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Journal of Interdisciplinary History 33.4 (2003) 635-636

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A Revolution in Language: The Problem of Signs in Late Eighteenth-Century France. By Sophia Rosenfeld (Stanford, Stanford University Press, 2001) 410pp. $60.00

At the heart of Rosenfeld's fresh and intelligent study of language in eighteenth-century France is the elusive quest for a perfect match between word and object. The vision was stated most emphatically by the century's philosophes—one of whom, the Marquis de Condorcet, dreamed of a scientific language of such geometric precision that all misunderstanding would give way to perpetual peace. But the French revolutionaries were the ones who attempted to achieve it. The abuse of words, they believed, was responsible for injustice, warfare, and social discord. "One can be sure that the earth has been drenched in the blood of more than one hundred million men," the revolutionary-era Chronique de Paris wrote, "only as a result of disputes over words" (159). Words had to be reformed, but the revolutionaries soon realized they must use the very medium that they found wanting, the aristocratic linguistic inheritance, to denounce its corruption. How to articulate reform when the very words might betray you?

Rosenfeld's exploration of this central question takes readers into a number of otherwise unrelated areas in politics and culture during the late eighteenth century. A substantial strength of this study is its clear-headed exposition of dance, drama, sign language, and several esoteric eighteenth-century semiological systems. All flowed into the language debates of the Revolution, which, without Rosenfeld's careful groundwork [End Page 635] in the early chapters, would seem yet more puzzling (and some might add naive) than they were. After the invasion of the Bastille but well before the Terror, a writer imagined the perfect language producing "uniform sentiments" in the nation; later, legislators undertook to eliminate all dialect and regionalisms on the logic that linguistic plurality was seditious (130). The Jacobins, intent on recapturing the natural language of humans, were convinced that it lay in some combination of simplicity of expression and sincerity of gesture. They erected a series of equivalencies to denounce grammarians and stylists who looked to common usage for norms: Tradition meant counter-revolution, and sophisticated diction meant insincerity. Continued faction since 1789 could mean only that verbal signs still lacked a complete accord with reality.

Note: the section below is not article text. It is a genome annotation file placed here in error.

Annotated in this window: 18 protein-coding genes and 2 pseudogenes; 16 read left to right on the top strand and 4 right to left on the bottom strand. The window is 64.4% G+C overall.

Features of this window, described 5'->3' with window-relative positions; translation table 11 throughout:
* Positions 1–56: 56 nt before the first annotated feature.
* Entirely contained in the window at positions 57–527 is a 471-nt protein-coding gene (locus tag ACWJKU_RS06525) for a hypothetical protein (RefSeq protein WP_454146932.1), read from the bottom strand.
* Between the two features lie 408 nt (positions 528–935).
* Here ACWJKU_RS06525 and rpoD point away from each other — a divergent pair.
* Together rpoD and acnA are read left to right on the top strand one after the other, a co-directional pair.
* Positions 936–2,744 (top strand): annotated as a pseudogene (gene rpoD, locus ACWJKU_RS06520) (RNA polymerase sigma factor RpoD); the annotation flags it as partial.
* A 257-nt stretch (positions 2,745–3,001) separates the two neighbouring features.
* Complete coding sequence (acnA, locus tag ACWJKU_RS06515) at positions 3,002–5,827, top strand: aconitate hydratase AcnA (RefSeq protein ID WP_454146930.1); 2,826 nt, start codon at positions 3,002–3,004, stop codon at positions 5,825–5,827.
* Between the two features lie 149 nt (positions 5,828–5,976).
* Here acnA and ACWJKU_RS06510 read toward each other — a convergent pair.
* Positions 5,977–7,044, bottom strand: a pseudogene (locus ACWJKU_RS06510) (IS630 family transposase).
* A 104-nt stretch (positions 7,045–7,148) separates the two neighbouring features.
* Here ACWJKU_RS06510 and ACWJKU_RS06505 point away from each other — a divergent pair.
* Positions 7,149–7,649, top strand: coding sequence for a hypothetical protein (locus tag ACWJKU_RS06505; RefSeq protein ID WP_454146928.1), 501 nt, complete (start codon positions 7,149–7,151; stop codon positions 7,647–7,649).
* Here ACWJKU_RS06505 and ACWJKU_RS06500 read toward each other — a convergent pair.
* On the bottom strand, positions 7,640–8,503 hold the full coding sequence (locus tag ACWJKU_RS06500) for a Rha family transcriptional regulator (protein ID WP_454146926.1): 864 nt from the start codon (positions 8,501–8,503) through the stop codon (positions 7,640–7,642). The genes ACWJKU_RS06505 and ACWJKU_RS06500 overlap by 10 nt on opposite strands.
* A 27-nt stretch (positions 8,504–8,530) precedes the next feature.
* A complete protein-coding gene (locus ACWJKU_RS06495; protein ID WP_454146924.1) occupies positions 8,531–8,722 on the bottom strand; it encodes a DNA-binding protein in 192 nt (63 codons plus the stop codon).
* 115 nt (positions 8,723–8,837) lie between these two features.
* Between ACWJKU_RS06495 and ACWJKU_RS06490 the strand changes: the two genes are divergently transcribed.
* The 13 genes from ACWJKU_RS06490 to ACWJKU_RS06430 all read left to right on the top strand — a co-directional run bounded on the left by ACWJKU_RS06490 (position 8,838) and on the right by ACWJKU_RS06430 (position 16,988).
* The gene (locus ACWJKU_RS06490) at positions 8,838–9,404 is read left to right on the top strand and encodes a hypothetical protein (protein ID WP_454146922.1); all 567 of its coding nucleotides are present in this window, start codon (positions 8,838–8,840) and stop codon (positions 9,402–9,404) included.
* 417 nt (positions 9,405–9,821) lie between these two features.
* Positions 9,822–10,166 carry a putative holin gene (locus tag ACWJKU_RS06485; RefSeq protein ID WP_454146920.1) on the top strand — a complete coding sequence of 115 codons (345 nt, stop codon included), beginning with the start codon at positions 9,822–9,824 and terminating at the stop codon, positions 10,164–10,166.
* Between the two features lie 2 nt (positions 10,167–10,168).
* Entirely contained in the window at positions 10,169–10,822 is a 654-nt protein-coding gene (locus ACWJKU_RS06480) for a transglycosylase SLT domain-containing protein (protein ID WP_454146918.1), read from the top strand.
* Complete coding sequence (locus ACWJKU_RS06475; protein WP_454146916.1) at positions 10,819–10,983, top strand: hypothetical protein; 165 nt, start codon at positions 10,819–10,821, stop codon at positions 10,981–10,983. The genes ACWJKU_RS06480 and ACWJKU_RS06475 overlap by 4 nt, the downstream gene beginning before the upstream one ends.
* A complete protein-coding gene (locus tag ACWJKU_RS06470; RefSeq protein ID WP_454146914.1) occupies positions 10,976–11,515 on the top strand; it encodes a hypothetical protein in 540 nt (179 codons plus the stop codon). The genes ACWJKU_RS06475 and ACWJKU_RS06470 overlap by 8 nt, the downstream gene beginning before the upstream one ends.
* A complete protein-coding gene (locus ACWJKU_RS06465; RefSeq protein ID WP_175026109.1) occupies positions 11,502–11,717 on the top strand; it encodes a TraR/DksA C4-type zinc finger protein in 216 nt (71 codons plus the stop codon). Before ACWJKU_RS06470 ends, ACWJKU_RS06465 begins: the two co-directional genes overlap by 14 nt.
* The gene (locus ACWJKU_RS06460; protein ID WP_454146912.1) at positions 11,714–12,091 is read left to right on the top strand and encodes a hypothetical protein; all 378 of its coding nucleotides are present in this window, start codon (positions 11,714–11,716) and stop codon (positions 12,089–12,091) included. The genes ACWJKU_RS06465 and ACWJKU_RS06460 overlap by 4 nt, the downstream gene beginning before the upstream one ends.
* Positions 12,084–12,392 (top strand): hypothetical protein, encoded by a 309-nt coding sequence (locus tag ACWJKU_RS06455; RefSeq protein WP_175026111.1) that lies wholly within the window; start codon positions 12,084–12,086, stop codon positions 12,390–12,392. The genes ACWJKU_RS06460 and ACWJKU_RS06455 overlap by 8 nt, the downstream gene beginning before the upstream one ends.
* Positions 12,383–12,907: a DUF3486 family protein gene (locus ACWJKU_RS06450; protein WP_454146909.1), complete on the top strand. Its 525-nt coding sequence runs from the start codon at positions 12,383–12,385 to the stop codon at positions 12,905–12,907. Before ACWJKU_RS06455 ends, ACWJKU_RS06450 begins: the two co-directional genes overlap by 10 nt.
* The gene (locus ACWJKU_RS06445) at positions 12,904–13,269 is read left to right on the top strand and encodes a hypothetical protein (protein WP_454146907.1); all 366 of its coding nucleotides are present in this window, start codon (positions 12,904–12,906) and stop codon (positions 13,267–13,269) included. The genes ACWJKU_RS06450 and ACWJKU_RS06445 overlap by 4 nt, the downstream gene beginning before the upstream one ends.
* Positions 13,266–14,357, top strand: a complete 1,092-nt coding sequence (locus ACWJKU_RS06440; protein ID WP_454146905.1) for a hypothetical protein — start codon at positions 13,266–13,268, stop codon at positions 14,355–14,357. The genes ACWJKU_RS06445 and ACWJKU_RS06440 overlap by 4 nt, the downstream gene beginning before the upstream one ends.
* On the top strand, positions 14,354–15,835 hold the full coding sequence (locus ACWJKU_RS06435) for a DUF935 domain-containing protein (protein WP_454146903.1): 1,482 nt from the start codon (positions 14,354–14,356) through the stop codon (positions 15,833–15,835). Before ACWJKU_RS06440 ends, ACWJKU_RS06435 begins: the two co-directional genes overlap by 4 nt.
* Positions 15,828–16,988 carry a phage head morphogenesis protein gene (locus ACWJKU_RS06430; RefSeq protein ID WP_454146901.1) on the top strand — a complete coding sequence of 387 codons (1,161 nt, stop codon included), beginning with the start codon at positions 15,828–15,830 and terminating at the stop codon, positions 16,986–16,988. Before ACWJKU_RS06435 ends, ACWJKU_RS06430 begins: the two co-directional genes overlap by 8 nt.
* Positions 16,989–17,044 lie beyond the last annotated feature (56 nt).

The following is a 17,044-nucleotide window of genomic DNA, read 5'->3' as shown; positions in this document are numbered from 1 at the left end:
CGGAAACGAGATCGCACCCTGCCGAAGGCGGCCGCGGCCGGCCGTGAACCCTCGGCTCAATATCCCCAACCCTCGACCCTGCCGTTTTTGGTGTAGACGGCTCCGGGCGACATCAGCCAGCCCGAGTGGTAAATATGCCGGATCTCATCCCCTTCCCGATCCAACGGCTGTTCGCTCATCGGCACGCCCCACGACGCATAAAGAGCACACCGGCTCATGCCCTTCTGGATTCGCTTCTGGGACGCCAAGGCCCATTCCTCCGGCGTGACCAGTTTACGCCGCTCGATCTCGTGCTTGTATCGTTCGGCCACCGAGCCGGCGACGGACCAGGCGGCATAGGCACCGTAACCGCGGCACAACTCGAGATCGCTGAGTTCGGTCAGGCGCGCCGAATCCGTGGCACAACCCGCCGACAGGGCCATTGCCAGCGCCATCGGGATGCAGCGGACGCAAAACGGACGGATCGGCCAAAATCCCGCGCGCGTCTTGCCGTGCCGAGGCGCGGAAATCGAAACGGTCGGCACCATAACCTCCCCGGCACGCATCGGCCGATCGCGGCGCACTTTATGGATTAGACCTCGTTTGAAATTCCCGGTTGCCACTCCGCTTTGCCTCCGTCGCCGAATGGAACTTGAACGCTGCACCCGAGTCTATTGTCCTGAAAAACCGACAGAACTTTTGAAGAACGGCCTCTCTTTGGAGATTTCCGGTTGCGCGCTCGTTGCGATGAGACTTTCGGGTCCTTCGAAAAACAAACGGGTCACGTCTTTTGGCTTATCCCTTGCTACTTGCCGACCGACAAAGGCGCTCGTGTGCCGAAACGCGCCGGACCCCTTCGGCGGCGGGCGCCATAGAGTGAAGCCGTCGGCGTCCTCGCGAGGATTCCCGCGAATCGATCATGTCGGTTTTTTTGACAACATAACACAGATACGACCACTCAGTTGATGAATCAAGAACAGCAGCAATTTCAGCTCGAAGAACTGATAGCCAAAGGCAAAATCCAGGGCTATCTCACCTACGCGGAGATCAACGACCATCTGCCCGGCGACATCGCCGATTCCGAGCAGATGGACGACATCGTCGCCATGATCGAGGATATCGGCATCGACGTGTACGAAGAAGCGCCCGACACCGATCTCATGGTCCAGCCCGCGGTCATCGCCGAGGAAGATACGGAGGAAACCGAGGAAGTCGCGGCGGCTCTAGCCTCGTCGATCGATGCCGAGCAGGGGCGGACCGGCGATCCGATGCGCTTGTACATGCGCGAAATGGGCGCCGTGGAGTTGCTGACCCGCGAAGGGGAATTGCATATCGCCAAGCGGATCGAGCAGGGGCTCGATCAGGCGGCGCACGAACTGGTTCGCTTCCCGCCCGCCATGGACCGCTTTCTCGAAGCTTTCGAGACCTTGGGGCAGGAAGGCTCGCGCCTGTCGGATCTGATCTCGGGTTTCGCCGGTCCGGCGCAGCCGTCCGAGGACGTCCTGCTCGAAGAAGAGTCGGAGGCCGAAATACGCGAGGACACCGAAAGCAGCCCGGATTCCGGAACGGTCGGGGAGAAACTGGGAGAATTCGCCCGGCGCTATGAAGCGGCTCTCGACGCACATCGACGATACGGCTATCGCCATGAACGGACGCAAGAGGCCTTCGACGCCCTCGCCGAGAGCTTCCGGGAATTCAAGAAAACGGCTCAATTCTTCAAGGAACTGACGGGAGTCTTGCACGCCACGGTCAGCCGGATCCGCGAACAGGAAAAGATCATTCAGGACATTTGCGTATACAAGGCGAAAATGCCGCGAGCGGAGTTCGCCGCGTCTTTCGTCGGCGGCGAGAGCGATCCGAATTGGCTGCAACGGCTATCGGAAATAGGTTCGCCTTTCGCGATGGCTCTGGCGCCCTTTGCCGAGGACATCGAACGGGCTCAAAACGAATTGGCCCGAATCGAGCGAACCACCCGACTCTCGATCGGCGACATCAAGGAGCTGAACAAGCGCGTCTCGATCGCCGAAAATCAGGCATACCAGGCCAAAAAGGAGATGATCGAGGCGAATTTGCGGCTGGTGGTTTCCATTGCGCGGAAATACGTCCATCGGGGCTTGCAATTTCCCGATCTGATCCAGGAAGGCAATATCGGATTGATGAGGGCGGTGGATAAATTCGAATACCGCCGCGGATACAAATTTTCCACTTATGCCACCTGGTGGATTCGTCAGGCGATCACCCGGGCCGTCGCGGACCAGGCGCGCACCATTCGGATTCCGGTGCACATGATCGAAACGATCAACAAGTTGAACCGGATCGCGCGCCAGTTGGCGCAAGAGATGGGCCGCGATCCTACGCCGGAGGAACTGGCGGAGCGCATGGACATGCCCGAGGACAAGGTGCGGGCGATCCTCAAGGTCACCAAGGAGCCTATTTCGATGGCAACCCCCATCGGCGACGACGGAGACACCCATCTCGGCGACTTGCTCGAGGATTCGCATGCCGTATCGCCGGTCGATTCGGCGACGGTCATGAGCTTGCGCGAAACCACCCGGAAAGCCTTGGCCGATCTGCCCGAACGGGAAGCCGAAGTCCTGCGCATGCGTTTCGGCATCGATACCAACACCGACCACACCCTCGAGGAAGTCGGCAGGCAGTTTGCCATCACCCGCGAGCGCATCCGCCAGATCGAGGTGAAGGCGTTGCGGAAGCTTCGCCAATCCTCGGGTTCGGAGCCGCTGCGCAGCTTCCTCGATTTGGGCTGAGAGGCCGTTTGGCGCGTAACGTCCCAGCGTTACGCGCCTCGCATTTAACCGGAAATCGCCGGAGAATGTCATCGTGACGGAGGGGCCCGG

Rosenfeld traces each strand of this pursuit of the perfect language back to its origins. The century's most fertile ground for linguistic discovery and speculation—and the area of Rosenfeld's most original contribution to scholarship—concerned the deaf, who were elevated by the philosophes as exemplars of natural nobility and later presented as model patriots by the revolutionaries. Rosenfeld traces the development of a new language of gesture that first appeared onstage in pantomime and in novel ballet styles; its supporters claimed that it could convey emotions and depict ideas. She follows the thread from the Charles Michel de l'Epée, who developed sign language to teach two deaf girls the essence of Christianity, to the deaf author Pierre Desloges, who demonstrated to the disbelief of l'Epée's critics that sign language could communicate abstract ideas in the subtlest of terms. For many in the Revolution, sign language was the language to break the stranglehold of traditional speech. Some urged its adoption among the general population, as Rosenfeld writes, "not just to improve communication but also to transcend faction and eliminate political conflict and dissent once and for all" (179).

In Rosenfeld's view, the Jacobins' failure to achieve this social and linguistic ideal is tied to their overall political failure and the rise of more moderate forces. Provocatively, she argues that only when French thinkers addressed the inherent problems in the Enlightenment's utopian linguistic vision did an alternative political arrangement—one that embraced pluralism and viewed democratic dissent as healthy—become thinkable. Her conclusions in this well-argued and superbly researched book will cause readers to think broadly about the underlying connections, both immediate...


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